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Infections and Homelessness: Risks of Increased Infectious Diseases in Displaced Women

Authors

  • Bassam H. Rimawi,

  • Meena Mirdamadi,

  • Joseph F. John Jr.


Abstract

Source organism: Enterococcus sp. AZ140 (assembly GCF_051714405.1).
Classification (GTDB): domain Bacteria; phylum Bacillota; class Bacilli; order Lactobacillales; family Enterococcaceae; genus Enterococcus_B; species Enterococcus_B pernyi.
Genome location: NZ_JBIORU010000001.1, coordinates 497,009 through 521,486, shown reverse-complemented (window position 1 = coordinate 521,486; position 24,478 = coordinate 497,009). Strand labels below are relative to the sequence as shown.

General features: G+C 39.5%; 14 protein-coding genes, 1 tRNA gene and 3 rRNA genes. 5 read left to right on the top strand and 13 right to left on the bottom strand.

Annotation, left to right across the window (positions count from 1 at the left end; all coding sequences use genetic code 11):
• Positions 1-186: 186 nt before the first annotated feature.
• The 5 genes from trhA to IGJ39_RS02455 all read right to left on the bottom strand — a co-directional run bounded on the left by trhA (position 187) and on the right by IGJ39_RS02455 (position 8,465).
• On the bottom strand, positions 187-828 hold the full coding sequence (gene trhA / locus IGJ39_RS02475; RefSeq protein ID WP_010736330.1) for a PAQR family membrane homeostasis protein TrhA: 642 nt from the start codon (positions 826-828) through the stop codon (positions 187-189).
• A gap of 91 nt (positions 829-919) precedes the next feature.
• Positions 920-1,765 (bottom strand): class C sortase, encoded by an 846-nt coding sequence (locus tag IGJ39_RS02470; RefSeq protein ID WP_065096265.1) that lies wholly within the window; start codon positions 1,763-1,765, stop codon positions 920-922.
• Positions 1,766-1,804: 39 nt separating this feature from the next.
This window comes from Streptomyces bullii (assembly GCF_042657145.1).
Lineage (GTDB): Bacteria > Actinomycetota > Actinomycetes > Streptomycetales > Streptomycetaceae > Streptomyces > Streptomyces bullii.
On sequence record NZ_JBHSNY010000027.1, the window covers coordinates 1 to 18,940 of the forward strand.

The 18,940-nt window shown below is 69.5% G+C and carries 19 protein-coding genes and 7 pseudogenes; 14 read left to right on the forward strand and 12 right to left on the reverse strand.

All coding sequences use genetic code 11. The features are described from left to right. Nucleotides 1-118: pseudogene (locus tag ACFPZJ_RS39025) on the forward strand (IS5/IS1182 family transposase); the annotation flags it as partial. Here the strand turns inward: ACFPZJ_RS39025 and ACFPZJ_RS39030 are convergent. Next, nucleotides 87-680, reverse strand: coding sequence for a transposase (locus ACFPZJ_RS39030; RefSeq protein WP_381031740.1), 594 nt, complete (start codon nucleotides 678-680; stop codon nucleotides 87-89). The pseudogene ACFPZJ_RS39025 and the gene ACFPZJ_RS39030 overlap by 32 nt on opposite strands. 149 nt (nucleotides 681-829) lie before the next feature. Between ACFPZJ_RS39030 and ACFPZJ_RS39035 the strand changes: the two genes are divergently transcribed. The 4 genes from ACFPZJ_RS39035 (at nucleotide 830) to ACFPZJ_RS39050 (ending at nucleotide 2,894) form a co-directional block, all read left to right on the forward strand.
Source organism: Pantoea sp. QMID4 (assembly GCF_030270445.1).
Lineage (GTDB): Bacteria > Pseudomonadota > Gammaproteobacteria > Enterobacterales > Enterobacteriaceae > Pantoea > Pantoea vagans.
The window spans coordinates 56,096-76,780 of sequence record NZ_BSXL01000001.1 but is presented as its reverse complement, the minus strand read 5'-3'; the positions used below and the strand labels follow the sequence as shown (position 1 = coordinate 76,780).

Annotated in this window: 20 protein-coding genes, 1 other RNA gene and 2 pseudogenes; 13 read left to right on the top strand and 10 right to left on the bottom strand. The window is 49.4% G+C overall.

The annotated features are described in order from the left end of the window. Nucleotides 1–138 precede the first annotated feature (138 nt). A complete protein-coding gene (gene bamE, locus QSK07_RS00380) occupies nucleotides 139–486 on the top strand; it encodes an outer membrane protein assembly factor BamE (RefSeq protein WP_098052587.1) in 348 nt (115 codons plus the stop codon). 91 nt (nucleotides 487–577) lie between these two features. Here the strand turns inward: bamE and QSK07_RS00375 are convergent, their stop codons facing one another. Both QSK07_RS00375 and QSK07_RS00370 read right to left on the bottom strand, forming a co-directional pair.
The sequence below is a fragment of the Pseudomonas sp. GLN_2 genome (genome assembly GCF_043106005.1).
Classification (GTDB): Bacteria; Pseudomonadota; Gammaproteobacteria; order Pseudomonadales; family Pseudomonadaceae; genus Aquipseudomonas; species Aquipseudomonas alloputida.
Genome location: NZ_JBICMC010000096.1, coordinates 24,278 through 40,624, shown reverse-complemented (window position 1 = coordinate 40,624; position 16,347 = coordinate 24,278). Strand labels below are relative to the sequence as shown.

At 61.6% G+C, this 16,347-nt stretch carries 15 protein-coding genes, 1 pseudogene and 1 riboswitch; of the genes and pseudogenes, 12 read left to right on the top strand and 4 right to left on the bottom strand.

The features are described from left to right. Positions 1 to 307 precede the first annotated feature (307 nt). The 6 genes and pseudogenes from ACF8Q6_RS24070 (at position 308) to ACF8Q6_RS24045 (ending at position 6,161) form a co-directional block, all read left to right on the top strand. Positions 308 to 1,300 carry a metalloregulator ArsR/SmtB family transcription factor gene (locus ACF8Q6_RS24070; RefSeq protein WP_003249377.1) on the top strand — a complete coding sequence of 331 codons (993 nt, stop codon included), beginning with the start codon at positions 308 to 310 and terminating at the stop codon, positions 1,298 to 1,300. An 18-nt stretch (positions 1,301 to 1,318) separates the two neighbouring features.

Homelessness is a major problem that affects every continent on the globe, with estimates of up 100 million people worldwide who are homeless at any given time. Of concern, homeless women may be placed at higher risk for certain stressors, such as assault or rape, and for conditions that may lead to immunosuppression, such as malnutrition and a lack of medical attention for different infections, untreated cancers, and exposure to immunocompromising diseases such as HIV and tuberculosis. Equally important, women in particular, when displaced, are less likely to seek medical attention for the diagnosis and treatment of their infections. This lack of medical attention can lead to further immunosuppression and even death. In this article, our goal is to focus on the problem of infectious diseases in homeless persons, highlighting those issues unique to homeless women. New policies need to be addressed to decrease homelessness and to improve the lives of homeless individuals, in particular women.

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